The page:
• Validation that the renewable energy is incremental to any government mandates for renewable energy, which also helps customers maximize their impact
  • Additional steps to address potential interactions with state policies that could limit the ability of voluntary customers to claim custody of purchased RECs

Clear, credible REC specifications support a robust voluntary market

3Degrees firmly believes that markets have the power to lead meaningful environmental change. The Greenhouse Gas Protocol reaffirms this concept of change by including a market-based methodology in its Scope 2 Guidance. Demand for specific attributes of electricity generation — in this case, renewable attributes — push up prices and can stimulate supply.

While a REC is created for each MWh of renewable energy generated, the type of renewable energy generation, the age or location of the facility, and other information about renewable energy represented by a REC can vary considerably. Green-e® Energy certification defines baseline criteria for renewable energy generation, which adds value to RECs that qualify for certification. For example, the certification stipulates that facilities supplying a certified product must be newer than 15 years old and that RECs must be generated close in time to a buyer’s electricity consumption. When RECs that meet these criteria increase in price, it signals to the market that more buyers value the attributes defined in the Green-e® standard and more generation that meets this standard should be built. This is the outcome that NGOs, 3Degrees, and most voluntary buyers want to support.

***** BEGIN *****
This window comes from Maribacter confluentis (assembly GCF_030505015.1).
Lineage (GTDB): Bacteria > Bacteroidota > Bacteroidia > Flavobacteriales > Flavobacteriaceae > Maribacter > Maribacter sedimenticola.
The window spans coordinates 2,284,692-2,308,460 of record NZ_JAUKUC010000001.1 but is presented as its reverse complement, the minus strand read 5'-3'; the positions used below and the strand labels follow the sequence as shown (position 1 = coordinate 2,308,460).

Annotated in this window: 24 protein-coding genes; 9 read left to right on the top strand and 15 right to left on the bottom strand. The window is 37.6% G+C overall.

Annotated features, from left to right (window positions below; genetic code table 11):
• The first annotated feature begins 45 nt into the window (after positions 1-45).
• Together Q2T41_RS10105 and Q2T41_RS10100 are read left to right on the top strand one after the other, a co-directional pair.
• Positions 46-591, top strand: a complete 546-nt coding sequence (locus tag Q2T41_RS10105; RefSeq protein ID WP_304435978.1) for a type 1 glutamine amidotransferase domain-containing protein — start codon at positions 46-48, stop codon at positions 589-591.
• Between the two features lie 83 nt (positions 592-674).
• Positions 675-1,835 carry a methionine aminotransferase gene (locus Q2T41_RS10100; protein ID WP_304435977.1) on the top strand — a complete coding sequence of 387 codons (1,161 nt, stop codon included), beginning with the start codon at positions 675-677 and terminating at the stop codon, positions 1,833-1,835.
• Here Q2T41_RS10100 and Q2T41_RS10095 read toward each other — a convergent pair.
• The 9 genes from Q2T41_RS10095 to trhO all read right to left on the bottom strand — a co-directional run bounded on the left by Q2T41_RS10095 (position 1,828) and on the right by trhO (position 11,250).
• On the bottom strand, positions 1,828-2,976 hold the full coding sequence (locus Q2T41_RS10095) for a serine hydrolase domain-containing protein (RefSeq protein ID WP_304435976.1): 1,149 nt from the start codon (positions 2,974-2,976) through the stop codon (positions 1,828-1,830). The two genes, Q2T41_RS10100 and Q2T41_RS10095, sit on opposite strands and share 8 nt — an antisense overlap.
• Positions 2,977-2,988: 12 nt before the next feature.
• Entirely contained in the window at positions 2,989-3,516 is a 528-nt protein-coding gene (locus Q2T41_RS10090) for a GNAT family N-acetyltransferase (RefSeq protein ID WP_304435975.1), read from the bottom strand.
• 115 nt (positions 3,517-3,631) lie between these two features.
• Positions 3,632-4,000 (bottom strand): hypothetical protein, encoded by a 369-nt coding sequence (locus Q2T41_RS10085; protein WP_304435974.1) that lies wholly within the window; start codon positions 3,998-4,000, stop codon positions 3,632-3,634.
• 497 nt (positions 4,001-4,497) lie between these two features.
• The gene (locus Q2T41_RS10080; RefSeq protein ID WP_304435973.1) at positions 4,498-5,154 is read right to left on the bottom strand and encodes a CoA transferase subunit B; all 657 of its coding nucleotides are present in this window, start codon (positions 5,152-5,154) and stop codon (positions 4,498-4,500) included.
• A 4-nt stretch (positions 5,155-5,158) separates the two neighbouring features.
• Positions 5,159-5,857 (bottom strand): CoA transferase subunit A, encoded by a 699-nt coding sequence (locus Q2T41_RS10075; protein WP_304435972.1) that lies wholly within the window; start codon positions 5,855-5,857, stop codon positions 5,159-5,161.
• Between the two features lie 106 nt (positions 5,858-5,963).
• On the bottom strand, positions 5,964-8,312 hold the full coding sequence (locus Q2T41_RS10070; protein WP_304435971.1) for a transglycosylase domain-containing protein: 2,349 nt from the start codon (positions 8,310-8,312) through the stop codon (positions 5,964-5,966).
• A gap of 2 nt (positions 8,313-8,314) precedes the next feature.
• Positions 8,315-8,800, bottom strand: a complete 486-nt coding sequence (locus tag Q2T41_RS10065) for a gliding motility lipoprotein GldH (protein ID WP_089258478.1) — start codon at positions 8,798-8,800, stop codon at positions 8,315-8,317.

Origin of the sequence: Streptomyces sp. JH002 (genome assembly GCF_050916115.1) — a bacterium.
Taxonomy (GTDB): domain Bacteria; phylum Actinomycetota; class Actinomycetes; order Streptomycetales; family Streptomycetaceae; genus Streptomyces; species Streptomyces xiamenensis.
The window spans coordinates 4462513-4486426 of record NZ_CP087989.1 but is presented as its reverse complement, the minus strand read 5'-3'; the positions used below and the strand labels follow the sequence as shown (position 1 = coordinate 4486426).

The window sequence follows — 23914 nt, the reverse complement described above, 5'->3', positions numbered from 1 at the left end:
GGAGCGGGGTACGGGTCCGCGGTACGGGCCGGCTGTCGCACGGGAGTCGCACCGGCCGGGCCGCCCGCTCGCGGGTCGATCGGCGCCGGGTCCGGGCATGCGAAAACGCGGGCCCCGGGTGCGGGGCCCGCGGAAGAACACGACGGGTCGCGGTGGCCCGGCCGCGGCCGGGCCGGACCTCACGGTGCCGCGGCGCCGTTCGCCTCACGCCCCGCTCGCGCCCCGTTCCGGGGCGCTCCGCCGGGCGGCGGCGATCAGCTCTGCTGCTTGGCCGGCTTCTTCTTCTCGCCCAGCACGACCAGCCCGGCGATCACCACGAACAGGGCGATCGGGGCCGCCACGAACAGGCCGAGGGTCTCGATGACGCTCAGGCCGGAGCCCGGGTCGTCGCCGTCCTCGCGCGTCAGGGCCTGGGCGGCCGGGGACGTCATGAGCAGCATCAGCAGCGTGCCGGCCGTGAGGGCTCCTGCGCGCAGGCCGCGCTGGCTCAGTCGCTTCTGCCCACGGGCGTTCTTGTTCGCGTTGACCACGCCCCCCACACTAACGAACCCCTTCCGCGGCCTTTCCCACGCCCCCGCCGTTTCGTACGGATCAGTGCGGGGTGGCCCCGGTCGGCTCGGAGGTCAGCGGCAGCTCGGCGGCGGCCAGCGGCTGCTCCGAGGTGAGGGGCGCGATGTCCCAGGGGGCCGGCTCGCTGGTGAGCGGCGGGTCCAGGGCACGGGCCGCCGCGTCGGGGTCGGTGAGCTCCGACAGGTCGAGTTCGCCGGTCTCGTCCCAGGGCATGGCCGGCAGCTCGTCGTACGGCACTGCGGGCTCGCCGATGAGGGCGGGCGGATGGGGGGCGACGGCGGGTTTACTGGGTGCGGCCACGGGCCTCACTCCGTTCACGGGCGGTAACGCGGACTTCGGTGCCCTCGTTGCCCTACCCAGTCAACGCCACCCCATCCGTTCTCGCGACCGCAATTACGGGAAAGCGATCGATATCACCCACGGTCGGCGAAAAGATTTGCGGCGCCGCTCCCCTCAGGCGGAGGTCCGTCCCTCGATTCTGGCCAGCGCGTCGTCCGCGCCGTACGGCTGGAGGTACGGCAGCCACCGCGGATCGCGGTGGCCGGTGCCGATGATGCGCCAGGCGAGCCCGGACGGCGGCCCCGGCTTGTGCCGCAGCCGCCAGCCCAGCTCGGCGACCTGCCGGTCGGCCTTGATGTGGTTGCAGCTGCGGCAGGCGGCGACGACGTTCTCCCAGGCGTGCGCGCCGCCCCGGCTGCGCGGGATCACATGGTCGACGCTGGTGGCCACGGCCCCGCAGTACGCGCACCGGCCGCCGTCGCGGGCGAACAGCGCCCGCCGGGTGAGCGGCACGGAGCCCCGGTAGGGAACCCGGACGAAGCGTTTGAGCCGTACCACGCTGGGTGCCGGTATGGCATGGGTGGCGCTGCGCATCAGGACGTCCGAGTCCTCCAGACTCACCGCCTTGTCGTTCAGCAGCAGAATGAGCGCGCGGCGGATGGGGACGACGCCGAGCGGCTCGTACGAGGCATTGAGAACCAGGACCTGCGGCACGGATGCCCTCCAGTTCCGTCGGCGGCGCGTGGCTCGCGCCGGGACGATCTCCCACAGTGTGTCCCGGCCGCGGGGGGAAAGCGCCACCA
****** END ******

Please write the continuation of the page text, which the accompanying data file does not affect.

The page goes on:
A supplier offering non-certified RECs significantly below Green-e® market price is likely offering RECs that are not eligible to be Green-e® certified, which undermines the integrity of the market. Many factors can contribute to ineligibility, including the facility being older than Green-e® Energy online date requirements, the facility not meeting sustainability criteria for hydro and biomass, or double claims issues that arise when multiple parties aren’t clear in public statements about REC ownership. RECs that are not eligible for Green-e® and are not eligible for a renewable portfolio standard (RPS) are typically thought to have little to no environmental value and have not been salable. Buyers and sellers who insist on Green-e® Energy certified RECs will ensure this continues to be true.